And granted, we solved many. We work much better today because of the innovations of the last 20 years. The scope of these improvements has been massive. However, one major problem still looms — collaboration in the workplace. Seems like a no-brainer doesn't it? Everyone is connected, so it should be easy to work in unison, splitting tasks and having every specialist do their own thing.

"Should" is the keyword here.

Adobe Helps Marketers Measure a Changing World

In recent years Adobe Systems has concentrated on refining Adobe Analytics into the Adobe Marketing Cloud solution.

Adobe shared its updates at the Adobe Digital Marketing Summit. The summit is a premier event for analytics practitioners, including many who still remember when Adobe Analytics was Omniture Site Catalyst.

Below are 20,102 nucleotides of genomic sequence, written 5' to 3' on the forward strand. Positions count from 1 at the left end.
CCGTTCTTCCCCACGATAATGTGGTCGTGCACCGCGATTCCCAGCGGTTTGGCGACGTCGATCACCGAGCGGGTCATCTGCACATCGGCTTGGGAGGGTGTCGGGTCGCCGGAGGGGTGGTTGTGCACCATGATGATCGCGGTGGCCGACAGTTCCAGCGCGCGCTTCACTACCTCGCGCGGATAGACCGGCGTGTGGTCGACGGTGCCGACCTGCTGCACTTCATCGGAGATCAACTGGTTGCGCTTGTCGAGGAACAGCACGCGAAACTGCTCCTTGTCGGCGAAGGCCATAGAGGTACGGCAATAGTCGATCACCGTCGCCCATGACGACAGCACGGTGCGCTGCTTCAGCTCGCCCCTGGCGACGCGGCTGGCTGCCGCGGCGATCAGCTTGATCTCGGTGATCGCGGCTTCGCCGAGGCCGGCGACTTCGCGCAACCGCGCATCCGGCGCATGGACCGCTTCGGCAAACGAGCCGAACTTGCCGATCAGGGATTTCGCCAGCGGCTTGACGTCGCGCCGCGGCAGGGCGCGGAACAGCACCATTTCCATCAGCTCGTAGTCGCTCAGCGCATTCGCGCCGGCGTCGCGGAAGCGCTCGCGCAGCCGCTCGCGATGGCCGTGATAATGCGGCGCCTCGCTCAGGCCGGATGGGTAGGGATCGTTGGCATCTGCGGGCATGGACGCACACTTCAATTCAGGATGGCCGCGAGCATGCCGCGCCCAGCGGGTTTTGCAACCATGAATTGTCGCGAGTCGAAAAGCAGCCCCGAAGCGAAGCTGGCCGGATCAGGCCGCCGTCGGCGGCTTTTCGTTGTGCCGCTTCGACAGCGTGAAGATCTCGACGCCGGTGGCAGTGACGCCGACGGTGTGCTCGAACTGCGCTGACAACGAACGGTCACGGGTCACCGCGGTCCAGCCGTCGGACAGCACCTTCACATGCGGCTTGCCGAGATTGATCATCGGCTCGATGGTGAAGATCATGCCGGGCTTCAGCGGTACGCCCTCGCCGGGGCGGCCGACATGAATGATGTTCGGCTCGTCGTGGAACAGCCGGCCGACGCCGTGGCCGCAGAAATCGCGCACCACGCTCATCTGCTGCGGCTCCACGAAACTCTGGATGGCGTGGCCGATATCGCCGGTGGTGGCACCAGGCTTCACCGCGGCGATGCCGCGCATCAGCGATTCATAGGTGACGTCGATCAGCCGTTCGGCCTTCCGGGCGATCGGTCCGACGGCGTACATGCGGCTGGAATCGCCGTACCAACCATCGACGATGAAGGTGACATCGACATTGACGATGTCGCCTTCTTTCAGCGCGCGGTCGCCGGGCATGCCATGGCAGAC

The big deal this year was the transformation of web analytics tools to physical analytics solutions.

The latest Marketing Cloud changes, for example, signal that measurement must extend beyond a web or app page to share measurement insights.

Q1/Q2 Planning: Top Marketing Technology, Social Business Conferences & Events (25-Mar-15)

Our industry event planner gives you the heads-up on what key industry events are coming around the corner. If we've missed something, don't hesitate to add your event to the list. (You can also view the full calendar here.)

You're Invited: 7 Ways to a Competitive Advantage with the Cloud

Join CMSWire and OpenText with Guest Speaker Forrester Research on Mar 26th for a one-hour webinar on using the cloud to move faster and overtake the competition.

> Register Now

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Lexmark Steps Up Its Play to Organize Your Office With Kofax Buy